half a century into that talk with a sick man. And I do not now
know what I told him — of emigration, and the means of it — of steam-
boats, and railroads, and tel^raphs — of inventions, and books, and
literature — of the colleges, and West Point, and the Naval School —
but with the queerest interruptions that ever you heard. You see it
was Robinson Crusoe asking all the accumulated questions of fifty-
six years!

I remember he asked, all of a sudden, who was President now; and
when I told him, he asked if Old Abe was General Benjamin Lincoln's
son. He said he met Old General Lincoln, when he was quite a boy
himself, at some Indian treaty. I said no, that Old Abe was a Ken-
tuckian like himself, but I could not tell him of what family; he had
worked up from the ranks. "Good for him!" cried Nolan; "I am
glad of that. As I have brooded and wondered, I have thought our
danger was in keeping up those regular successions in the first families."
Then I got talking about my visit to Washington. I told him of meet-
ing the Oregon Congressman, Harding; I told him about the Smith*



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dio Stories Every Child Should Know

aoniao, and the Ezploring Expedition; I tdd him ahout the Capitol
and the statues for the pediment, and Crawford's Liberty, and Greeiv
ough's Washington: Ingham, I told him Everything I could think oi
that would show the grandeur of his country and its prosperity; but
I could not make up my mouth to tell him a word about this infernal
rebellion!

And he drank it in and enjoyed it as I cannot tell you. He grew
more and more silent, yet I never thought he was tired or faint. I
gave him a glass of water, but be just wet his lips, and UAd me not to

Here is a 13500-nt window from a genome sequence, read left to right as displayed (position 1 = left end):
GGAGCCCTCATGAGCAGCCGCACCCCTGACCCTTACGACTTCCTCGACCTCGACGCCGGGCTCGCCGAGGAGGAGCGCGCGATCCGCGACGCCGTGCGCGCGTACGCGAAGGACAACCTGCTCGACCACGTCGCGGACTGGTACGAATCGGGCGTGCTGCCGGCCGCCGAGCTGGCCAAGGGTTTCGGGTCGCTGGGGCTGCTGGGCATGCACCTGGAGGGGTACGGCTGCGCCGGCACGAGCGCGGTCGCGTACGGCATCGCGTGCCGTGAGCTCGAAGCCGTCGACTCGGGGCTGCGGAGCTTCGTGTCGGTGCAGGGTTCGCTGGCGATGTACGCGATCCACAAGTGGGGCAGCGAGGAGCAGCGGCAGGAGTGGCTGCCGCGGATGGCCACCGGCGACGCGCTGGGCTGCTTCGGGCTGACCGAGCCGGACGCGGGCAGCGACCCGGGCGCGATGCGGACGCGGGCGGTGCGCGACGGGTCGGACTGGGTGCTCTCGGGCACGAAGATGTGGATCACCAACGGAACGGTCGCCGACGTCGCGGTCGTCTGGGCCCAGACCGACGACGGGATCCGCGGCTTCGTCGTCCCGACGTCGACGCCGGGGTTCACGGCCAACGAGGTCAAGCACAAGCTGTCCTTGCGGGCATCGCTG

go away. Then he asked me to bring the Presb3rterian ''BodL o£
Public Prayer" which lay there, and said, with a smile, that it would
open at the right place — and so it did. There was his double red
mark down the page; and I knelt down and read, and he repeated
with me, "For ourselves and our country, O gracious God, we thank
Thee, that, notwithstanding our mamfold transgressions of Thy holy
laws. Thou hast continued to us Thy marvellous kindness," and so
to the end of that thanksgiving. Then he turned to the end of the
same book, and I read the words more familiar to me: " Most heartily
we beseech Thee with Thy favour to behold and bless Thy servant,
the President of the United States, and all others in authority" — and
Hbe rest of the Episcopal collect. "Danforth," said he "I have re-
peated these prayers night and morning, it is now fifty-five years."
And then he said he would go to sleep. He bent me down over him
and kissed me; and he said, "Look in my Bible, Captain, when I am
gone." And I went away.

But I had no thought it was the end. I thought he was tired and
would sleep. I knew he was happy, and I wanted him to be alone.

But in an hour, when the doctor went in gently, he found Nolan
had breathed his life away with a smile. He had something pressed
dose to his lips. It was his father's badge of the Order of the
Cincinnati.

We looked in his Bible, and there was a slip of paper at the place
where he had marked the text —

"They desire a country, even a heavenly: wherefore God is not
ashamed to be called their God: for He hath prepared for them a
dty."

On this slip of paper he had written:

"Bury me in the sea; it has been my home, and I love it. But
will not someone set up a stone for my memory at Fort Adams or at



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The Man Without a Country 211

Orleans, that my disgrace may not be more than I ought to bear?
Say on it:

"7« Memory of

"PHILIP NOLAN,

*' Lieutenant in the Army of the United States,

**He loved his country as no other man has

lored her; but no man deserved less Ot

her bands.'*



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iX



THE NURNBERG STOVE

AUGUST Uved in a little town caUed HaU. HaU b a
favourite name for several towns in Austria and in
Germany; but this one especial little Hall, in the Upper
Innthal, is one of the most charming Old- World places that
I know, and August for his part did not know any other.